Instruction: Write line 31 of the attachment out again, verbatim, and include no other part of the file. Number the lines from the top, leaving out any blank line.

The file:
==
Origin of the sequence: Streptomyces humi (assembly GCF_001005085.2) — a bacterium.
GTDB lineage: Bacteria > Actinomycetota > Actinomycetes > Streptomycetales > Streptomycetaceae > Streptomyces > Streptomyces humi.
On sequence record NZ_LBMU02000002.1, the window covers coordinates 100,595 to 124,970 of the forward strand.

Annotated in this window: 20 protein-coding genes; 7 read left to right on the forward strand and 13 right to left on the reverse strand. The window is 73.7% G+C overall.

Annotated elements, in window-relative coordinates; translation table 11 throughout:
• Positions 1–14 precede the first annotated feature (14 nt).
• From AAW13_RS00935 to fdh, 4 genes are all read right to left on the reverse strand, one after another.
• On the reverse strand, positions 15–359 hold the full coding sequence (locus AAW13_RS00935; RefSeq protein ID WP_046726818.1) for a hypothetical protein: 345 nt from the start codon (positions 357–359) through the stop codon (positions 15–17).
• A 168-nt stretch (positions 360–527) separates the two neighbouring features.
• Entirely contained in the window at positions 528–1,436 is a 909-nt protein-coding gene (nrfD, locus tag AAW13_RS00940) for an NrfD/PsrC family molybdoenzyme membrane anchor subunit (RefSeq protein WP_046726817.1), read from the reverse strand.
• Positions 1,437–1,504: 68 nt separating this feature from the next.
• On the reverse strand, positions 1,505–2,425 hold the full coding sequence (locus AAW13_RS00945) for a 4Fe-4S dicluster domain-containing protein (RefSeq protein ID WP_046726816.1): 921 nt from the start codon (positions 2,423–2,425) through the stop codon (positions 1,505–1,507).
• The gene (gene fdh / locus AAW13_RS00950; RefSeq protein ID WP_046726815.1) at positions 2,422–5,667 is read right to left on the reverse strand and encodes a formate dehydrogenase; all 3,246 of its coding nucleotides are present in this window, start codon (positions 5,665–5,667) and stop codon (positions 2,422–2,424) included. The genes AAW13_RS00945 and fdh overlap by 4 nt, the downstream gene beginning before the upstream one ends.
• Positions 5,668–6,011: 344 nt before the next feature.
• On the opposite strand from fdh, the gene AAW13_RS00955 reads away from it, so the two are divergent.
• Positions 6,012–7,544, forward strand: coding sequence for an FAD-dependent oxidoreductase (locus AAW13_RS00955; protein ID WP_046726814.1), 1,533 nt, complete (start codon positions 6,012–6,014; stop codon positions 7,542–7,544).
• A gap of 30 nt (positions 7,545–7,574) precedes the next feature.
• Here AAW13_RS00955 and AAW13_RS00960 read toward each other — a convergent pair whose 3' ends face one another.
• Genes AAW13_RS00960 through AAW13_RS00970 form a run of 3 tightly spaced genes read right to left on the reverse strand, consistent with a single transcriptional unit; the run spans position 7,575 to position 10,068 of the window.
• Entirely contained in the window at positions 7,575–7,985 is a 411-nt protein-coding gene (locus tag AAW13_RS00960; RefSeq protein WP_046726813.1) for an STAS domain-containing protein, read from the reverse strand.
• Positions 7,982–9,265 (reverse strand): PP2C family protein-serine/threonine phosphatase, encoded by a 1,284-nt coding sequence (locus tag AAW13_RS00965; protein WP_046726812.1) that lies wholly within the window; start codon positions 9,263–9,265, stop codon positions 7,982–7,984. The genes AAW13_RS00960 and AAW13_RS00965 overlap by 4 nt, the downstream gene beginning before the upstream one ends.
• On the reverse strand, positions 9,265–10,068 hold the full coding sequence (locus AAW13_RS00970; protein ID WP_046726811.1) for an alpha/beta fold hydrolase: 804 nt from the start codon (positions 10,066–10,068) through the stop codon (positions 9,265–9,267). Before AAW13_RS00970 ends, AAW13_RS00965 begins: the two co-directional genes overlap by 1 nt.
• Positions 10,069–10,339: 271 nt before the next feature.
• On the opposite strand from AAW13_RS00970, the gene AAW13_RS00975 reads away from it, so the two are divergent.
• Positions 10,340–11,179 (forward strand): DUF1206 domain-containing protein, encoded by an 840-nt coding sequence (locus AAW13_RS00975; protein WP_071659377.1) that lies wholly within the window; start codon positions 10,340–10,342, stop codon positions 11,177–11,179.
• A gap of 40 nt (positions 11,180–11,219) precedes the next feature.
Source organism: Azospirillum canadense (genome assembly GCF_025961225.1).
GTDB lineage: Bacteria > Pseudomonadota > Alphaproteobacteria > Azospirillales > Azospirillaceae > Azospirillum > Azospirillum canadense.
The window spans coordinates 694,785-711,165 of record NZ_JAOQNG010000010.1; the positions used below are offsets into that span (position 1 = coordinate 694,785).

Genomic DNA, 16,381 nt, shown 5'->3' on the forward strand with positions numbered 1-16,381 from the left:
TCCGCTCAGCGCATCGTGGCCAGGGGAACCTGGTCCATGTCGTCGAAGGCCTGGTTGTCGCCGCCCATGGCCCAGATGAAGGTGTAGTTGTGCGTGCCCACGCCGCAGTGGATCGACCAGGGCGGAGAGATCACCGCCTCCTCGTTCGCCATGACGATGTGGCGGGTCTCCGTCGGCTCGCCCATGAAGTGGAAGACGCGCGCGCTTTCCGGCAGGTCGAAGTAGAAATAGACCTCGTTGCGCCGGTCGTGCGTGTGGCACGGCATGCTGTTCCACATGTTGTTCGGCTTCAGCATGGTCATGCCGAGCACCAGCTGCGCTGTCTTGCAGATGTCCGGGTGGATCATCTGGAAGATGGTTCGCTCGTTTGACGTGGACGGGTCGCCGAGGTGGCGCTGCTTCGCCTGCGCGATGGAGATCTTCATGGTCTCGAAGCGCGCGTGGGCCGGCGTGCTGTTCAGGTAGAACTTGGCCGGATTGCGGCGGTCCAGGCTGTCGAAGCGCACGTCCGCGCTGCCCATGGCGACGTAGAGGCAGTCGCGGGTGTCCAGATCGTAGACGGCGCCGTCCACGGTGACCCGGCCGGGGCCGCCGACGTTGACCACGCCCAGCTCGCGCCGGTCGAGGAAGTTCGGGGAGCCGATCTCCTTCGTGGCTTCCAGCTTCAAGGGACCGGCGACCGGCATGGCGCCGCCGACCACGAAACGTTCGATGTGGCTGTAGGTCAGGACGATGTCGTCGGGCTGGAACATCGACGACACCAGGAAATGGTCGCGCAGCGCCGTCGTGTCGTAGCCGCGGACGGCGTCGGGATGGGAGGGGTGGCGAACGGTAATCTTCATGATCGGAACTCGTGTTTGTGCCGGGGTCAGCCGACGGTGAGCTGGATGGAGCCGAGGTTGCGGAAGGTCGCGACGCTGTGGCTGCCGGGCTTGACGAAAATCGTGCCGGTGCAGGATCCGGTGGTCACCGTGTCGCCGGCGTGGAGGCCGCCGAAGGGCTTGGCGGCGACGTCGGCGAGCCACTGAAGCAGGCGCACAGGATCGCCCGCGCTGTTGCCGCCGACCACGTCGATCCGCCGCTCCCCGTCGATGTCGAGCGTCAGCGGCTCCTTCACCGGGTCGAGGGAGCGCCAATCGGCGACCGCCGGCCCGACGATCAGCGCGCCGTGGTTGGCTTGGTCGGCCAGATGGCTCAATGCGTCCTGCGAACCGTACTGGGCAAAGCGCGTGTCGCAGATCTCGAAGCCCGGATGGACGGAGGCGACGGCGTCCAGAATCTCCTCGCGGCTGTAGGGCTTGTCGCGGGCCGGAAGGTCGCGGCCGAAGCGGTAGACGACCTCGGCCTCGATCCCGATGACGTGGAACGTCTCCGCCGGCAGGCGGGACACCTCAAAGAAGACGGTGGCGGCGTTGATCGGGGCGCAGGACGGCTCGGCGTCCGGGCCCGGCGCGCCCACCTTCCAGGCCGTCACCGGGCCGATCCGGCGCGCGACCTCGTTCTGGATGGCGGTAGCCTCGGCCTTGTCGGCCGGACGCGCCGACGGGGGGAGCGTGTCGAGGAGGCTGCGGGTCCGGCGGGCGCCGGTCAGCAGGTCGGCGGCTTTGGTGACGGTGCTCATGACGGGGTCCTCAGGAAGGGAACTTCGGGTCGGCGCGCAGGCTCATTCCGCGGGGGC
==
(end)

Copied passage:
TCCGCTCAGCGCATCGTGGCCAGGGGAACCTGGTCCATGTCGTCGAAGGCCTGGTTGTCGCCGCCCATGGCCCAGATGAAGGTGTAGTTGTGCGTGCCCACGCCGCAGTGGATCGACCAGGGCGGAGAGATCACCGCCTCCTCGTTCGCCATGACGATGTGGCGGGTCTCCGTCGGCTCGCCCATGAAGTGGAAGACGCGCGCGCTTTCCGGCAGGTCGAAGTAGAAATAGACCTCGTTGCGCCGGTCGTGCGTGTGGCACGGCATGCTGTTCCACATGTTGTTCGGCTTCAGCATGGTCATGCCGAGCACCAGCTGCGCTGTCTTGCAGATGTCCGGGTGGATCATCTGGAAGATGGTTCGCTCGTTTGACGTGGACGGGTCGCCGAGGTGGCGCTGCTTCGCCTGCGCGATGGAGATCTTCATGGTCTCGAAGCGCGCGTGGGCCGGCGTGCTGTTCAGGTAGAACTTGGCCGGATTGCGGCGGTCCAGGCTGTCGAAGCGCACGTCCGCGCTGCCCATGGCGACGTAGAGGCAGTCGCGGGTGTCCAGATCGTAGACGGCGCCGTCCACGGTGACCCGGCCGGGGCCGCCGACGTTGACCACGCCCAGCTCGCGCCGGTCGAGGAAGTTCGGGGAGCCGATCTCCTTCGTGGCTTCCAGCTTCAAGGGACCGGCGACCGGCATGGCGCCGCCGACCACGAAACGTTCGATGTGGCTGTAGGTCAGGACGATGTCGTCGGGCTGGAACATCGACGACACCAGGAAATGGTCGCGCAGCGCCGTCGTGTCGTAGCCGCGGACGGCGTCGGGATGGGAGGGGTGGCGAACGGTAATCTTCATGATCGGAACTCGTGTTTGTGCCGGGGTCAGCCGACGGTGAGCTGGATGGAGCCGAGGTTGCGGAAGGTCGCGACGCTGTGGCTGCCGGGCTTGACGAAAATCGTGCCGGTGCAGGATCCGGTGGTCACCGTGTCGCCGGCGTGGAGGCCGCCGAAGGGCTTGGCGGCGACGTCGGCGAGCCACTGAAGCAGGCGCACAGGATCGCCCGCGCTGTTGCCGCCGACCACGTCGATCCGCCGCTCCCCGTCGATGTCGAGCGTCAGCGGCTCCTTCACCGGGTCGAGGGAGCGCCAATCGGCGACCGCCGGCCCGACGATCAGCGCGCCGTGGTTGGCTTGGTCGGCCAGATGGCTCAATGCGTCCTGCGAACCGTACTGGGCAAAGCGCGTGTCGCAGATCTCGAAGCCCGGATGGACGGAGGCGACGGCGTCCAGAATCTCCTCGCGGCTGTAGGGCTTGTCGCGGGCCGGAAGGTCGCGGCCGAAGCGGTAGACGACCTCGGCCTCGATCCCGATGACGTGGAACGTCTCCGCCGGCAGGCGGGACACCTCAAAGAAGACGGTGGCGGCGTTGATCGGGGCGCAGGACGGCTCGGCGTCCGGGCCCGGCGCGCCCACCTTCCAGGCCGTCACCGGGCCGATCCGGCGCGCGACCTCGTTCTGGATGGCGGTAGCCTCGGCCTTGTCGGCCGGACGCGCCGACGGGGGGAGCGTGTCGAGGAGGCTGCGGGTCCGGCGGGCGCCGGTCAGCAGGTCGGCGGCTTTGGTGACGGTGCTCATGACGGGGTCCTCAGGAAGGGAACTTCGGGTCGGCGCGCAGGCTCATTCCGCGGGGGC